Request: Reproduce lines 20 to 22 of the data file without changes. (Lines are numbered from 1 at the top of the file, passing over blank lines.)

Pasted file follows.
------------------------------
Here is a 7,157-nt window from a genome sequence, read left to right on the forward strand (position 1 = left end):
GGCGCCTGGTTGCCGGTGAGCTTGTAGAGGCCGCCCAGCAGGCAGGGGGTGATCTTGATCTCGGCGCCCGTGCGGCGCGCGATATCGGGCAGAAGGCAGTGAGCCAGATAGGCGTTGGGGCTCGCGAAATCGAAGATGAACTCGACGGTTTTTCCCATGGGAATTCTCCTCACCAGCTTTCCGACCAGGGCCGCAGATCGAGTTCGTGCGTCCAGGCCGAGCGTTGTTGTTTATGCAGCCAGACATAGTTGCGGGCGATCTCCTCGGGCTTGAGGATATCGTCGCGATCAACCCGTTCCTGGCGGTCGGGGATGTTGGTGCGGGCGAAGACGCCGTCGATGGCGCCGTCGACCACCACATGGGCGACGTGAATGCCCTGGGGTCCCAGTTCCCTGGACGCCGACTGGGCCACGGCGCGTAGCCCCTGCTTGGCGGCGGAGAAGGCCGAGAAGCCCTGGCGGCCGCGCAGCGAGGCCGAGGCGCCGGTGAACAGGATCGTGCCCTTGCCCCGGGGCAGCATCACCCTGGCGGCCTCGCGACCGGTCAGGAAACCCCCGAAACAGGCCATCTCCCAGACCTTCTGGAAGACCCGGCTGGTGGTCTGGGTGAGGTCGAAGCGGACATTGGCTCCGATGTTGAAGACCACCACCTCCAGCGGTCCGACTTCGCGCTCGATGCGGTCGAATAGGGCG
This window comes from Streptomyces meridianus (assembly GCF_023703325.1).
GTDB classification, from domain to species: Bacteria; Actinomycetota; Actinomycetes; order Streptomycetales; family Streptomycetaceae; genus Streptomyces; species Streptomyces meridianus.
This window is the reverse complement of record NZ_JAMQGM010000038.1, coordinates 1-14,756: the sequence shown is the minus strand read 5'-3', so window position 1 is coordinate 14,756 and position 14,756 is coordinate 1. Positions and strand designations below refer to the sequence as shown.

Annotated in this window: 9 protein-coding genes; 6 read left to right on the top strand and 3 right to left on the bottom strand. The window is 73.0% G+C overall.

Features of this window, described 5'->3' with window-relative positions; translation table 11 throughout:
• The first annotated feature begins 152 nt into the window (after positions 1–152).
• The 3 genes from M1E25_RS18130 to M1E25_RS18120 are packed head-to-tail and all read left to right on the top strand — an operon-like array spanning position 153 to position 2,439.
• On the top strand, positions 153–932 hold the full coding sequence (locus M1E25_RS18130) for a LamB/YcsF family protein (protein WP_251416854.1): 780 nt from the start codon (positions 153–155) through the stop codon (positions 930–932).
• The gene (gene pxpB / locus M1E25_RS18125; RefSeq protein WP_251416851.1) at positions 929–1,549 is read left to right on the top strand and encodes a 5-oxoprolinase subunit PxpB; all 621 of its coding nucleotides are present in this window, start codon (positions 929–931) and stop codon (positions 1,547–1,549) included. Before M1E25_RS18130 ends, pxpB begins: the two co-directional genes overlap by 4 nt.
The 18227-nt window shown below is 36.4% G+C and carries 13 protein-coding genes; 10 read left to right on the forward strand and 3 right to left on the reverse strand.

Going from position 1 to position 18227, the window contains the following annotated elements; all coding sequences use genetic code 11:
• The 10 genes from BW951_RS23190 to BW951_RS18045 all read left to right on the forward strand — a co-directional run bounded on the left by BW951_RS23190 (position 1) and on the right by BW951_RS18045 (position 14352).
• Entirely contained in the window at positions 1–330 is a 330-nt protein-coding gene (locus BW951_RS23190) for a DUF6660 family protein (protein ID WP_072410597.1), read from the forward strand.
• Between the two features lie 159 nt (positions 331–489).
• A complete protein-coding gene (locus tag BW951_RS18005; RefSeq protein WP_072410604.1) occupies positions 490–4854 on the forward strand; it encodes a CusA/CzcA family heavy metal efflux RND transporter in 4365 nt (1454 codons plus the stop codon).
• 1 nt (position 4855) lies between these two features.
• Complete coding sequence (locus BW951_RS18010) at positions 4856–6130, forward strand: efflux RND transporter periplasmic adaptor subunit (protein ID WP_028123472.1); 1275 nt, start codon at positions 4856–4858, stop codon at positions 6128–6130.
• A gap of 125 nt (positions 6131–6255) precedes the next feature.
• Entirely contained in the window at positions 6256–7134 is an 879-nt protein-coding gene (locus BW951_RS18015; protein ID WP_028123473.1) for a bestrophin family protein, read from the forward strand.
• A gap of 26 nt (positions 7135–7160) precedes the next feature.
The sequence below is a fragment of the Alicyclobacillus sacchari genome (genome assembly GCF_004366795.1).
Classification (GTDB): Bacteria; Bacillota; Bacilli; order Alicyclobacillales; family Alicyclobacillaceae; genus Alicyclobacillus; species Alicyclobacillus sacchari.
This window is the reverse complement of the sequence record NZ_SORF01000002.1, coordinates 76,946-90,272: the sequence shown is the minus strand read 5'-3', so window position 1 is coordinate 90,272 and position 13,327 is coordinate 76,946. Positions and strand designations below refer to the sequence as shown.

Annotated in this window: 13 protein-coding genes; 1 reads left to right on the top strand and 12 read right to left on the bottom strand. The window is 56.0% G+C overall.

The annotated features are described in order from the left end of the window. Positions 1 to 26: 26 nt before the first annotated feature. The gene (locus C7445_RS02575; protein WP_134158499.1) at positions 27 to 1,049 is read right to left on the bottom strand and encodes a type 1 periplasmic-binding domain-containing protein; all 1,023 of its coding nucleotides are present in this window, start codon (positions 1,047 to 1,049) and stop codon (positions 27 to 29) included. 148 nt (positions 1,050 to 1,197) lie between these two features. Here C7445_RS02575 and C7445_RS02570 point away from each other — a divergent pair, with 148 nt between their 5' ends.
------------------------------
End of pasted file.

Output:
• A gap of 125 nt (positions 6131–6255) precedes the next feature.
• Entirely contained in the window at positions 6256–7134 is an 879-nt protein-coding gene (locus BW951_RS18015; protein ID WP_028123473.1) for a bestrophin family protein, read from the forward strand.
• A gap of 26 nt (positions 7135–7160) precedes the next feature.